The hotel also has 47 floors and around 1,000 rooms. But the thing is, there were only around 25 people staying at the hotel, and in our tour group people were sharing rooms so at the most, 20 rooms would have been occupied. All our group were located on the 25th floor, and people were making frequent comments about what could possibly be on the other floors. As far as I know, nobody was brave/foolish enough to try and find out. Although the hotel was much akin to a ghost town, the rooms were nice and clean, and offered a great view of the city, including the Juche Tower.
While we were going to dinner on the first night, we were told that there wouldn’t be few, if any shows or festivals on at the moment, due to everyone working in the fields. At that time, the university had closed and a number of government offices had been closed as people were mobilised to plant rice due to fears over food shortages. Having seen similar stories about China, this seems to be the communist way of dealing with problems like that; throw everyone you can at it. It might not be so productive and is certainly not efficient or economical, but it is what they do. It also shows the Juche, or self-reliance, ideology coming to the fore. Our venue for dinner was the National Restaurant, and we were the only guests there. This was also a common theme – we were the only people dining out. Although this isn’t hugely surprising, and I doubt if we were not visiting the restaurant would even be open. The food was pretty good actually, and it was obvious they were trying to showcase DPRK’s fine dining. It made me think and reflect a little though. They were serving up some of the best food they could offer in the country to us, and yet so many people in other parts of the city are coping on tiny rations of rice and vegetables each month. Again, it’s one of the things you just have to accept while you’re here. Accompanying dinner was live music, by a group of women in traditional Korean dress. The songs were revolutionary songs, and the music had a definite Russian feel to it. I looked around for copies of “The Best Songs Dedicated To The Great Leader and The General Album… Ever!!!”, but alas it was nowhere to be found. We did conclude that the drummer constantly looked like she wanted to just start thrashing the drums, rather than stick to the regular tapping of the cymbal. Not sure what the state of heavy metal music is in DPRK, but she’d fit right in.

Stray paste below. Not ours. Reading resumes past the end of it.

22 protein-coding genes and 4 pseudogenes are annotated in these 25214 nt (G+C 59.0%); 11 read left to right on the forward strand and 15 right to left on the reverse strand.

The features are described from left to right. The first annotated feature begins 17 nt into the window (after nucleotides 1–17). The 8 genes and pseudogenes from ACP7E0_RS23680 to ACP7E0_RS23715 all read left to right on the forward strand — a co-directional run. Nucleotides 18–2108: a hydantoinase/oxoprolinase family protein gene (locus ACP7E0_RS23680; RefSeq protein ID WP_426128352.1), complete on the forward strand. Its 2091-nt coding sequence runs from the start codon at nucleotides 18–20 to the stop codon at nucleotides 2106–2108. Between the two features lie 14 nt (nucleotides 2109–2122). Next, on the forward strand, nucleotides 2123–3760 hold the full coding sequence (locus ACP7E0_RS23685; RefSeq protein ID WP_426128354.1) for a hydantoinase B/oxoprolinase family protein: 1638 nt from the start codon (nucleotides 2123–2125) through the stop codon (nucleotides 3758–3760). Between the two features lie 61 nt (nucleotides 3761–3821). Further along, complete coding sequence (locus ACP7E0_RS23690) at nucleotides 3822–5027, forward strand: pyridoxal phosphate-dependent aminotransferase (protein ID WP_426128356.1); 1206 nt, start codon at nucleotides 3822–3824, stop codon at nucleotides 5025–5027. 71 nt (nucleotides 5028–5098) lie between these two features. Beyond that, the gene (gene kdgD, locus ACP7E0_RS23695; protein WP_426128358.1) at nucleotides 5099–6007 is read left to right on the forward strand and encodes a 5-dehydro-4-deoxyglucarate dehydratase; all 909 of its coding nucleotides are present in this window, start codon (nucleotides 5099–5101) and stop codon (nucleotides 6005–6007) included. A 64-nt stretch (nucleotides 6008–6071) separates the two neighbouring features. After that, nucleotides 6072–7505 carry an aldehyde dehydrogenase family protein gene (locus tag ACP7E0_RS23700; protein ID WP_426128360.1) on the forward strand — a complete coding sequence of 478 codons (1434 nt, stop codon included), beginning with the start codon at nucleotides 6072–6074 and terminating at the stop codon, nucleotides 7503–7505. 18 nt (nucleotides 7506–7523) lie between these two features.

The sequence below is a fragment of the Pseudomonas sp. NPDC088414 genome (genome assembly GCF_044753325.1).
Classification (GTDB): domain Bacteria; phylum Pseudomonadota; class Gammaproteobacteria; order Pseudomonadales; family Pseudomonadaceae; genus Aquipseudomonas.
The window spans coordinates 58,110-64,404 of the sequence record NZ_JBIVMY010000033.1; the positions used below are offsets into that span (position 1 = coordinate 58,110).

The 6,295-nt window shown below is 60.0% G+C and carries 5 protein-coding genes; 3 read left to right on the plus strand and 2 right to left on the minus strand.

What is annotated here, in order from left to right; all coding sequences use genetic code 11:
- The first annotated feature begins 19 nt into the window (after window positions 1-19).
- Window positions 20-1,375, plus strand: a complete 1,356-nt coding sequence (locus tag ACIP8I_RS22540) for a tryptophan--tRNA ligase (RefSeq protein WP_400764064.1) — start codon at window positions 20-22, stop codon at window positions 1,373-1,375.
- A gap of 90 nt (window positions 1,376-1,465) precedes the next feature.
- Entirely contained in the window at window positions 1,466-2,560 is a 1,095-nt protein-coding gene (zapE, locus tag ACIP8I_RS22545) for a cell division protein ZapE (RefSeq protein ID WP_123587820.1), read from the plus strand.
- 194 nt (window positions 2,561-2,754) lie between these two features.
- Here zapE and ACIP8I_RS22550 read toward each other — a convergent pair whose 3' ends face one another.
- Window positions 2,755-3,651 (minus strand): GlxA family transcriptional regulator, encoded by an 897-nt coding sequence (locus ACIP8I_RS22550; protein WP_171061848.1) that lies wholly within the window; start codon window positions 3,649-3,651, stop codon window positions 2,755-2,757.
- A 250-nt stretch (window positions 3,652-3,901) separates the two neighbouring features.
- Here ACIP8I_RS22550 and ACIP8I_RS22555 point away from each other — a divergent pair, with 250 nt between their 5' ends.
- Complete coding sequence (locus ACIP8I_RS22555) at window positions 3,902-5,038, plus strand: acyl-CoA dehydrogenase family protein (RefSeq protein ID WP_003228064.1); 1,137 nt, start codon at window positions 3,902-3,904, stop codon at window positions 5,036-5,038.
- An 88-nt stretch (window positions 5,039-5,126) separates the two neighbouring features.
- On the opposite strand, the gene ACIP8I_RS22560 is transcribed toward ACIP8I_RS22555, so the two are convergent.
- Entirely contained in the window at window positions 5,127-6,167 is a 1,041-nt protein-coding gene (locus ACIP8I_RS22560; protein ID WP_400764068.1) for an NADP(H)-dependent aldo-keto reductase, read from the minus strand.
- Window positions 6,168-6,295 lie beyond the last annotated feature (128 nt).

Going back to the hotel, I had a couple of beers before heading back to my room. Once there though, I was able to turn the lights out, open the window and gaze out into the night skyline. If you do that in most cities, and especially capital cities, you can hear road works, traffic going past, loud music etc. In Pyongyang it was almost silent. You could hear a couple of voices drifting over the water to the hotel, but other than that it was quiet. There were relatively few lights coming from the large number of buildings that were a kilometre or two away. For some reason I woke up at about 4am in the night, and once again went to the window which we’d left open. Looking out, you could see nothing – there wasn’t a single light visible and the only sound was a dog barking somewhere in the city. Very eerie, but a fascinating experience.
Woke up early and switched on the TV in our room to get a fuzzy BBC World transmission (DPRK don’t pay for any TV rights, so they have to unscramble the signals as best they can themselves I believe). There was an announcement that it was International Environment Day, which was appropriate as I was probably in the cleanest capital city in the world. Pyongyang makes Tokyo look like a trashy dump, and I didn’t see a single piece of litter on the street throughout my entire trip. Another thing Pyongyang has is vast open spaces. It is reported that according to UN environmental statistics, Pyongyang has the largest amount of green and parkland per person of any capital city in the world. The skies were blue, but it was pretty hazy and you could only just see over the Taedong River and into Pyongyang. But after breakfast, that was our destination and first up was the Juche Tower.